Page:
Kristal

This site is about my experience with cervical dysplasia, as well as anything else I might feel like discussing!


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Do I focus on the worst case scenario?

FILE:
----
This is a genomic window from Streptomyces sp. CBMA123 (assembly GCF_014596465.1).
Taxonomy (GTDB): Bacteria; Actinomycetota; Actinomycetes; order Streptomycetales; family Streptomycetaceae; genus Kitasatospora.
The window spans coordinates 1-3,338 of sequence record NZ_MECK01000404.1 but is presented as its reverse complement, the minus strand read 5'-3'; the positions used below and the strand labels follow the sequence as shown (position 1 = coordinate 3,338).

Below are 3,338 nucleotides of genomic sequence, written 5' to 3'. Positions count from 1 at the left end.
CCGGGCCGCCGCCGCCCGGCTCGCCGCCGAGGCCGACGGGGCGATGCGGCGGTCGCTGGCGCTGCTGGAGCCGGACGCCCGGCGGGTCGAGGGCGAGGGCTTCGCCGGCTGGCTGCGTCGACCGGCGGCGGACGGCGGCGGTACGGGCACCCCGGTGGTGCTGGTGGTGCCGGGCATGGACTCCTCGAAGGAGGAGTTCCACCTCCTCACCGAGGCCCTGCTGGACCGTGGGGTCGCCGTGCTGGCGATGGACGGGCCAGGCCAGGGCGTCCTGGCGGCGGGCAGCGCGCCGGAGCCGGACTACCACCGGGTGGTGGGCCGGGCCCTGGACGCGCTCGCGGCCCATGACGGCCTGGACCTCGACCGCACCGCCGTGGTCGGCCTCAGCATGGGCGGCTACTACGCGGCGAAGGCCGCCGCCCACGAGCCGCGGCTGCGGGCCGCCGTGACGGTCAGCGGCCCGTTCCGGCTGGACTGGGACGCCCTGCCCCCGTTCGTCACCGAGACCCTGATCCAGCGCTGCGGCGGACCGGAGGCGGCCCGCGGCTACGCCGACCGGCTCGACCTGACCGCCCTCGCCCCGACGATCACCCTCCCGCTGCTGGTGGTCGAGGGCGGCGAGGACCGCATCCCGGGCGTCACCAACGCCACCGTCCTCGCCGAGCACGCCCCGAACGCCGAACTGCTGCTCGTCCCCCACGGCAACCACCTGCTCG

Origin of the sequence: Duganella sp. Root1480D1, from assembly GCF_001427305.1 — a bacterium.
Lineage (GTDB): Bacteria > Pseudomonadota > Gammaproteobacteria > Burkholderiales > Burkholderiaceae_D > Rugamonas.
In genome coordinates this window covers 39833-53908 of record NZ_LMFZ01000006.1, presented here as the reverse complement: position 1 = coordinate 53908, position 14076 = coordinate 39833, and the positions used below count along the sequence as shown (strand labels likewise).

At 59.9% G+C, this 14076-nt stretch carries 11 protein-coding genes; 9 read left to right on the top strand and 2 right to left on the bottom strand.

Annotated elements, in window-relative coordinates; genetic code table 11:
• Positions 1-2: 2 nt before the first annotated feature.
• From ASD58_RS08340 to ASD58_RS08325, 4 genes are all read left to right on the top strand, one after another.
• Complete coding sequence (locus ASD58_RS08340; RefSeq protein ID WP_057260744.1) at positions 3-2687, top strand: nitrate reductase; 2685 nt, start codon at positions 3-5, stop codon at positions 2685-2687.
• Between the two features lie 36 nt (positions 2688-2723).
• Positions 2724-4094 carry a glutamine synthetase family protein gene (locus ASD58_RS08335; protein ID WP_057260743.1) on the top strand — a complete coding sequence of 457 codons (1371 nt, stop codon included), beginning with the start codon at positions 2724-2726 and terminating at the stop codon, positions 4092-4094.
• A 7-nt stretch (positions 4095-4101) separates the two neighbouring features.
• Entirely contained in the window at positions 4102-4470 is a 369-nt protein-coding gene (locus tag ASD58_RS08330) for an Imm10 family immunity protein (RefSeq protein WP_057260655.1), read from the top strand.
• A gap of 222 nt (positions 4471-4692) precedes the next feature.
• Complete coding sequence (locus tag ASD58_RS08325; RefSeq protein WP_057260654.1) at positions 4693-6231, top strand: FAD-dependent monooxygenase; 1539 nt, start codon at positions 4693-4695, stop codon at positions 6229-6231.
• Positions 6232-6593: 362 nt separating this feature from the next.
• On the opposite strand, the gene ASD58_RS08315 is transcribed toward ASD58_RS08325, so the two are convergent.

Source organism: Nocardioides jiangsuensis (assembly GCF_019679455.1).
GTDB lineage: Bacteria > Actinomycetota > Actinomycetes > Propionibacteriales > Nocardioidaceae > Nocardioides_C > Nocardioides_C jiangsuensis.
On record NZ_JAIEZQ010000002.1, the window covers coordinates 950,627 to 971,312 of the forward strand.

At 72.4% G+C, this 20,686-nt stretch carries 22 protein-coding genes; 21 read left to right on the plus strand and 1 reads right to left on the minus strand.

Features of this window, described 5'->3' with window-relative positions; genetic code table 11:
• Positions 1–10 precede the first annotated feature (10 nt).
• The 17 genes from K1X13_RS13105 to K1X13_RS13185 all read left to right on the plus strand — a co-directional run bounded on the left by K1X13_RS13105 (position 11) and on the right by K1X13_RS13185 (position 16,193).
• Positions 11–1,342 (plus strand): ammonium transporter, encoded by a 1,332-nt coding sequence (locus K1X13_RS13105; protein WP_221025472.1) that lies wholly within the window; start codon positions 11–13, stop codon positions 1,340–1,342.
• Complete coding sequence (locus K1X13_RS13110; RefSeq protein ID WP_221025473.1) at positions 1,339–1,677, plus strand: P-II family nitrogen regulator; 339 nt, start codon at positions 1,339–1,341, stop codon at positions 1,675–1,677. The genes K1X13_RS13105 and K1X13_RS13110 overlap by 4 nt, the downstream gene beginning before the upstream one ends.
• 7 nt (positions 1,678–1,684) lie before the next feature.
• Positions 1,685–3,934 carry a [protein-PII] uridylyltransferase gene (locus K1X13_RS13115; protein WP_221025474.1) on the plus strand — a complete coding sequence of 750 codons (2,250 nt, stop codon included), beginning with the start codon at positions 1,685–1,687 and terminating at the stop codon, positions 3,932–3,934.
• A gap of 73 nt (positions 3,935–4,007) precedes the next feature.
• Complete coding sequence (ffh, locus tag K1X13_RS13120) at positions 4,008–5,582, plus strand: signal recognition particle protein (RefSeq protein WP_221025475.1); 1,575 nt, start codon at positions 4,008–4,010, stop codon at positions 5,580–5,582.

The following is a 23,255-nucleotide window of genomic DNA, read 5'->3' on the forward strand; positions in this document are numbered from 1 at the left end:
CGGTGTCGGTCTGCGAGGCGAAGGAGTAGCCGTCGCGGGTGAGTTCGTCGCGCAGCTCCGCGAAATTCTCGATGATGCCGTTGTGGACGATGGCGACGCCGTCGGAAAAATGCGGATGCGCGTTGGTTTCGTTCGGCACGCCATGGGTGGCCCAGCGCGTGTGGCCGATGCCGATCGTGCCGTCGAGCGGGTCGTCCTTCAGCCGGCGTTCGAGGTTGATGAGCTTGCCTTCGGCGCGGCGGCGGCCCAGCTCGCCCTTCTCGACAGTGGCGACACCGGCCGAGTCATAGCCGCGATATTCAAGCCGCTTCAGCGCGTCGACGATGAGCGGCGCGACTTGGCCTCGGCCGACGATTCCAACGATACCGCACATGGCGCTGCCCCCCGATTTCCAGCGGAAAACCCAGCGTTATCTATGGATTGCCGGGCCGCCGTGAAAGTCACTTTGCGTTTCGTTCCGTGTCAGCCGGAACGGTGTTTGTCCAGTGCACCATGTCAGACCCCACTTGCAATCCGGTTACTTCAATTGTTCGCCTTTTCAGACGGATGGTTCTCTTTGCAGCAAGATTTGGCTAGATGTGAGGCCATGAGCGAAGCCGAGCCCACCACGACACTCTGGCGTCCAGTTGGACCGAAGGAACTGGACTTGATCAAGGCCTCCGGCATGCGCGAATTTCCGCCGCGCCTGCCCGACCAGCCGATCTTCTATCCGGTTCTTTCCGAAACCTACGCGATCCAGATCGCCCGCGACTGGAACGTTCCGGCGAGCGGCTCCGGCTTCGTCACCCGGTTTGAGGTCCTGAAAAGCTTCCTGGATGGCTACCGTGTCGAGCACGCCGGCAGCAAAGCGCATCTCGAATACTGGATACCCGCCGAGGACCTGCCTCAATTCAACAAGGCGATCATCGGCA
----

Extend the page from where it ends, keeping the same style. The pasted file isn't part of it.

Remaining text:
I was asked recently how often I think of the dysplasia my body is fighting, as it was perceived I spend too much time thinking about it, and it must be affecting me negatively.  That question got me thinking, and the truth is that after two years of going through this, I don’t think about it as much as I use to, which granted was a lot.  I’ve almost become complacent during the six months between follow ups, it’s a time to relax and just live my life, as I don’t have any control over the situation medically.  That being said, I do spend a lot of time tweeting and talking about cervical cancer and pre-cancer, and the reason I do that is to make sense of things.  I’m sure I’m not the only person who’s been affected by cancer who does this very thing, and I’m someone who does better when she knows more than when she knows less (Huzzah for anxiety!).  Let’s say I never allow myself to think about it…..well,  it’s still my reality, something that I need to accept. When I do think about it, I want to turn away from it always being a negative thing and having my anxiety destroy me. I’m tired of anxiety taking away some of my joy in life. Really, this is the one part of my life where I’m an extrovert, as I will gladly share and talk about how this has affected my life.  It’s not that I want attention, in fact I hate it. I just want to feel like I am normal, and talking to other people with pre-cancer or cancer helps me, and I hope I help them too.